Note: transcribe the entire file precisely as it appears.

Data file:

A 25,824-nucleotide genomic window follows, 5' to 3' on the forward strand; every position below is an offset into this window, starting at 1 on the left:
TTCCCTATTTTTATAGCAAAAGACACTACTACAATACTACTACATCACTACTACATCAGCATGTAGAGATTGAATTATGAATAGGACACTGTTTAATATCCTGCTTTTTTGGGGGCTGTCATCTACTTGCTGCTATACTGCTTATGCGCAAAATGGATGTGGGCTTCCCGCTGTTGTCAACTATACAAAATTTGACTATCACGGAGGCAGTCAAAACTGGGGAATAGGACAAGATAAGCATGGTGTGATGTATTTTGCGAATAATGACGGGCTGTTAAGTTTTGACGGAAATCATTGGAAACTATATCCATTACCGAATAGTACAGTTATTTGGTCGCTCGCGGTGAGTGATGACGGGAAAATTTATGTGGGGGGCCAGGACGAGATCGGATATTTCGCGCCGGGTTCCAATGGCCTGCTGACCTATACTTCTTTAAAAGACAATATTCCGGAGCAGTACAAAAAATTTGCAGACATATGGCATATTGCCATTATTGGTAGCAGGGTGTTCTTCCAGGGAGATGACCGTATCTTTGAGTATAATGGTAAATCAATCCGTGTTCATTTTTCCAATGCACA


A 25,824-nucleotide genomic window follows, 5' to 3' on the forward strand; every position below is an offset into this window, starting at 1 on the left:
TTCCCTATTTTTATAGCAAAAGACACTACTACAATACTACTACATCACTACTACATCAGCATGTAGAGATTGAATTATGAATAGGACACTGTTTAATATCCTGCTTTTTTGGGGGCTGTCATCTACTTGCTGCTATACTGCTTATGCGCAAAATGGATGTGGGCTTCCCGCTGTTGTCAACTATACAAAATTTGACTATCACGGAGGCAGTCAAAACTGGGGAATAGGACAAGATAAGCATGGTGTGATGTATTTTGCGAATAATGACGGGCTGTTAAGTTTTGACGGAAATCATTGGAAACTATATCCATTACCGAATAGTACAGTTATTTGGTCGCTCGCGGTGAGTGATGACGGGAAAATTTATGTGGGGGGCCAGGACGAGATCGGATATTTCGCGCCGGGTTCCAATGGCCTGCTGACCTATACTTCTTTAAAAGACAATATTCCGGAGCAGTACAAAAAATTTGCAGACATATGGCATATTGCCATTATTGGTAGCAGGGTGTTCTTCCAGGGAGATGACCGTATCTTTGAGTATAATGGTAAATCAATCCGTGTTCATTTTTCCAATGCACA